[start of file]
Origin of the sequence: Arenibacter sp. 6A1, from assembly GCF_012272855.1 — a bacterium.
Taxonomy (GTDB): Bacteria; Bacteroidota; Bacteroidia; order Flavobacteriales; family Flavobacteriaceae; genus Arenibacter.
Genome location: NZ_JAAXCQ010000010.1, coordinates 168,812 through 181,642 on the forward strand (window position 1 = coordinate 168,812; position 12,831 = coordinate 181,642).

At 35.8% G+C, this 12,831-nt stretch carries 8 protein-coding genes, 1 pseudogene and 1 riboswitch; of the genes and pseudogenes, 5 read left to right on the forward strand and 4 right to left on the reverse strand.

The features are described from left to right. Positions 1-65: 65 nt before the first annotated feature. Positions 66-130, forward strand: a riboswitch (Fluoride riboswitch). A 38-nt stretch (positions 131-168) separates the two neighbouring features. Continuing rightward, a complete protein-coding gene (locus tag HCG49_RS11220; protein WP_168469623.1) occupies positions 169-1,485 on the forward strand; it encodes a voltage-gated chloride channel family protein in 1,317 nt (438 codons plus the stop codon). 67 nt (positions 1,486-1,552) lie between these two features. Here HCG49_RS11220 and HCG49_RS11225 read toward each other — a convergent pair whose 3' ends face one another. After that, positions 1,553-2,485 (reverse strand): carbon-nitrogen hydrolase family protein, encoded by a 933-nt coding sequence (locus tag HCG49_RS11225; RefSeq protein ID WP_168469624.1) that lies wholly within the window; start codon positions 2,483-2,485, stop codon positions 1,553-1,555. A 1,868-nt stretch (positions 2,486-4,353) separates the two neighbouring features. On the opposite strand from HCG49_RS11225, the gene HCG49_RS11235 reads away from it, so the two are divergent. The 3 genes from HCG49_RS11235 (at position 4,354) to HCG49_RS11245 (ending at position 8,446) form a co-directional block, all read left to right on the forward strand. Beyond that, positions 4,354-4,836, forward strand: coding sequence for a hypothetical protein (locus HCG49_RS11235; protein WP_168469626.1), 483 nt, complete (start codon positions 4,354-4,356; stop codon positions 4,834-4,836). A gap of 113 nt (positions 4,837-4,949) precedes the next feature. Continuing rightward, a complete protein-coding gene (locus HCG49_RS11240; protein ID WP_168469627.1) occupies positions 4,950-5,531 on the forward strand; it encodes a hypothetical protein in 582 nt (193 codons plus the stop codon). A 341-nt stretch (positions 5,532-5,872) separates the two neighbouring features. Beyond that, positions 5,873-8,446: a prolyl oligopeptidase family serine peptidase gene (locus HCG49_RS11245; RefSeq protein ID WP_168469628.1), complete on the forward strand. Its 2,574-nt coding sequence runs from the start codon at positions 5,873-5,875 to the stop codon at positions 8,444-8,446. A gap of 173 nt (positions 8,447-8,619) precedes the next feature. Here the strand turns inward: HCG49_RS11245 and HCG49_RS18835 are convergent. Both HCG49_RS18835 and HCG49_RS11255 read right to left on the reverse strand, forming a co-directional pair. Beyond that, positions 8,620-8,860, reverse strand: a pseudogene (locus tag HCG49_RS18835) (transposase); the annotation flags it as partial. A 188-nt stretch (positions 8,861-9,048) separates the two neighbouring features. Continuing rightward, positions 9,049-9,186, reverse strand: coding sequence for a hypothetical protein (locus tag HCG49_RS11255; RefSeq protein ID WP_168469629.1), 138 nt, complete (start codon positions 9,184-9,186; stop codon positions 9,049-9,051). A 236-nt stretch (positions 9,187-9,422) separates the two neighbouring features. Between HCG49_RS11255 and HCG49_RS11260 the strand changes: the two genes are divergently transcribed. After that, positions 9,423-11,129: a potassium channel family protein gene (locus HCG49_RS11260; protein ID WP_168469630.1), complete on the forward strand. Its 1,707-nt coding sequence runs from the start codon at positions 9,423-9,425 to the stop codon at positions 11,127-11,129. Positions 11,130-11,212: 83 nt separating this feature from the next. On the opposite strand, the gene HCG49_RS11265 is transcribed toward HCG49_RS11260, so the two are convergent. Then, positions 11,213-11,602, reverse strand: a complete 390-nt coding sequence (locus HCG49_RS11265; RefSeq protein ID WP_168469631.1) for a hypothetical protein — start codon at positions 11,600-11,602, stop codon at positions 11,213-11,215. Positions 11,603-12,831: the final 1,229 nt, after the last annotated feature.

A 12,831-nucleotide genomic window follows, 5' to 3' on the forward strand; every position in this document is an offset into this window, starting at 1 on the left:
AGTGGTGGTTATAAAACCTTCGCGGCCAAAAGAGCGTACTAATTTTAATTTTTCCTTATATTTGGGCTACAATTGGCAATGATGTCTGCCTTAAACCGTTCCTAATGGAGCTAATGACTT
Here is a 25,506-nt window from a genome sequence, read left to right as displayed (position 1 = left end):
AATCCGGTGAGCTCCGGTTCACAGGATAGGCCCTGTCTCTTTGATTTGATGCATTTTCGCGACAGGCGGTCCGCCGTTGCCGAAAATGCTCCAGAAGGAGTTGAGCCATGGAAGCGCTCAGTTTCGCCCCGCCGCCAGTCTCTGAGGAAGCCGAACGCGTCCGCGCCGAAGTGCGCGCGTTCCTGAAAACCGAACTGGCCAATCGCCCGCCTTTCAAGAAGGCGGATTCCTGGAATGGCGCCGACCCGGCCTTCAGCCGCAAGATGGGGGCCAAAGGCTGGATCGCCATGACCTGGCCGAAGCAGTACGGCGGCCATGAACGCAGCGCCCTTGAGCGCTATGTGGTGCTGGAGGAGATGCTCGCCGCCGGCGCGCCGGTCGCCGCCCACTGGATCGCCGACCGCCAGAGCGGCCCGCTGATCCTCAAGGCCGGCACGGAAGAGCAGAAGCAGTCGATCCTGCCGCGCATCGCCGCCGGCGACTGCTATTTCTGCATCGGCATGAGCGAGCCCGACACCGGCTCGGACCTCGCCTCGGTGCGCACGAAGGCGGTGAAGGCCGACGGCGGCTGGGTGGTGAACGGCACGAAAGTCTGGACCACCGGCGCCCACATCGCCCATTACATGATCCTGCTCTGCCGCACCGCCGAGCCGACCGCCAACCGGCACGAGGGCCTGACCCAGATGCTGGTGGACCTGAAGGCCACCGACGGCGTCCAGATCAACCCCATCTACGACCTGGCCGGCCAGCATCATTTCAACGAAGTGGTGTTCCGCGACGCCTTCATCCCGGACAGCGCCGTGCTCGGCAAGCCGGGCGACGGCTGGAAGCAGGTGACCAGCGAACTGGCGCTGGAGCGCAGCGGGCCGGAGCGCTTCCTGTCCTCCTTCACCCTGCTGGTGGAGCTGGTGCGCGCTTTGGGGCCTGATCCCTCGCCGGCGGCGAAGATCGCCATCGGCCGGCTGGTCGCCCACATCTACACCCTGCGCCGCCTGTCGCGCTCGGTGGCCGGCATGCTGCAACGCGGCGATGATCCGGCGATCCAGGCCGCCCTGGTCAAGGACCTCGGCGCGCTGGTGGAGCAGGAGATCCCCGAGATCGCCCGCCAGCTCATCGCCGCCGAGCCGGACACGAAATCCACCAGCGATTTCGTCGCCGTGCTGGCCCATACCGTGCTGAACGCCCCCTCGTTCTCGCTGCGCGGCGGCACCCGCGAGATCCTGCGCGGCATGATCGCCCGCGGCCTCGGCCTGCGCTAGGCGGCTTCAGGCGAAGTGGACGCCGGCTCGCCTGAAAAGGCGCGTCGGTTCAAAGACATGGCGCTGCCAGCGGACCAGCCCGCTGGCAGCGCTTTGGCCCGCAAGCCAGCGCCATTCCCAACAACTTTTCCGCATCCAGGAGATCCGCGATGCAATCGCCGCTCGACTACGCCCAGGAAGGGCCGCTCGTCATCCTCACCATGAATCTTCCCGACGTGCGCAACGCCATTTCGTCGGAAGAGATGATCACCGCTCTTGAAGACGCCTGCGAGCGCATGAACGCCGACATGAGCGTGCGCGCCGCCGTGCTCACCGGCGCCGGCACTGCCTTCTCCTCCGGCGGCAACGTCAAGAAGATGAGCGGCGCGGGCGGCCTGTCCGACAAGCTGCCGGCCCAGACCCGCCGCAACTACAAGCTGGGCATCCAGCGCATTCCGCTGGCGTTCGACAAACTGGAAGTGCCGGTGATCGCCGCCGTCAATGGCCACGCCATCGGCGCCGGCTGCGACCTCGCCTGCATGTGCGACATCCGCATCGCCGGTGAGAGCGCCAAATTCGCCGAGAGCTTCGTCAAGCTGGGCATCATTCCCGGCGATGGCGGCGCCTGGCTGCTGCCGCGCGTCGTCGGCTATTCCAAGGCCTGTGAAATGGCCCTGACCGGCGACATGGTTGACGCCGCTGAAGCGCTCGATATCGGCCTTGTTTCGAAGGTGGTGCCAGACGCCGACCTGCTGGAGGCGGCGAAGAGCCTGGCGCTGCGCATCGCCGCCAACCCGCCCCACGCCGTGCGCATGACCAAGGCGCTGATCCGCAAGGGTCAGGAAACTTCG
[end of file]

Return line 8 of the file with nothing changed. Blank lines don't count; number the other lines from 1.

Here is a 25,506-nt window from a genome sequence, read left to right as displayed (position 1 = left end):